Theories on Aggression

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The Theoretical Development of Aggression

Aggression and violence affect society in a variety of ways. It is the general consensus that our society is becoming increasingly more violent. However, it is shocking to realize the amount of violence that is committed by teenagers, or even younger children. It is becoming not uncommon to pick up the local newspaper and read about a child, or group of children, that has committed a horrifying atrocity to other human beings. With each horrendous story the reader becomes desensitized to the violence in our world.

Violence is an epidemic in our country. According to the U.S. Department of Justice (1994), there were 6.6 million violent crimes in 1992, 13% of which involved handguns. The number of violent crimes reached its peak in 1981, but has stayed relatively constant since then. Teenagers and young adults aged 16-24 consistently have the highest rate of violent crime, compared to other age groups (U.S.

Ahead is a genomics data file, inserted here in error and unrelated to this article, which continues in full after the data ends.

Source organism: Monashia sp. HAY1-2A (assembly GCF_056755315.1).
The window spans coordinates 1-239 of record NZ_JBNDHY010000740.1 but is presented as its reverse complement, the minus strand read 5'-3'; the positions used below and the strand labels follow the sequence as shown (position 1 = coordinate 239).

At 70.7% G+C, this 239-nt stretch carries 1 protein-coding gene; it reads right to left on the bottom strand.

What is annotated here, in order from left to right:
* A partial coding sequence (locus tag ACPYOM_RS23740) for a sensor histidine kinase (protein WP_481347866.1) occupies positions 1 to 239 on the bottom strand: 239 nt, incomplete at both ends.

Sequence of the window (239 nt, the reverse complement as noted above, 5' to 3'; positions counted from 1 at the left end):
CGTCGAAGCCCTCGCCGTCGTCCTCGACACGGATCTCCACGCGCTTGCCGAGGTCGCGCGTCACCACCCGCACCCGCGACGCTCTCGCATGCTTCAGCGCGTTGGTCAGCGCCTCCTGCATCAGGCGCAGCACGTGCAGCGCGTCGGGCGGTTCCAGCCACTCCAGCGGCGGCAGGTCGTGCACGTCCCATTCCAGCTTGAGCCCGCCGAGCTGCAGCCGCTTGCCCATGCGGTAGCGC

Department of Justice, 1994). Our society is becoming increasingly violent. Aggression in children is related to violence in adulthood. Haapasalo and Tremblay (1994) showed that one could predict delinquency in a child quite accurately by examining earlier aggression.

It is important to understand to nature of the relationship between aggression, delinquency, and violence. Moffett, Caspi, Dickenson, Silva, and Stanton (1996) suggested that most serious forms of antisocial behavior have an origin in aggression during early childhood. Lynam (1996) also found chronic offenders can be identified early in childhood, due to their high level of aggression at an early age. While Loeber and Stouthamer-Loeber (1998) question the validity of these conclusions, I believe that an aggressive child will be an aggressive, and possibly violent, adult.

Aggression is an area of social psychology on which much research is focused. Social and developmental psychologists have tried to...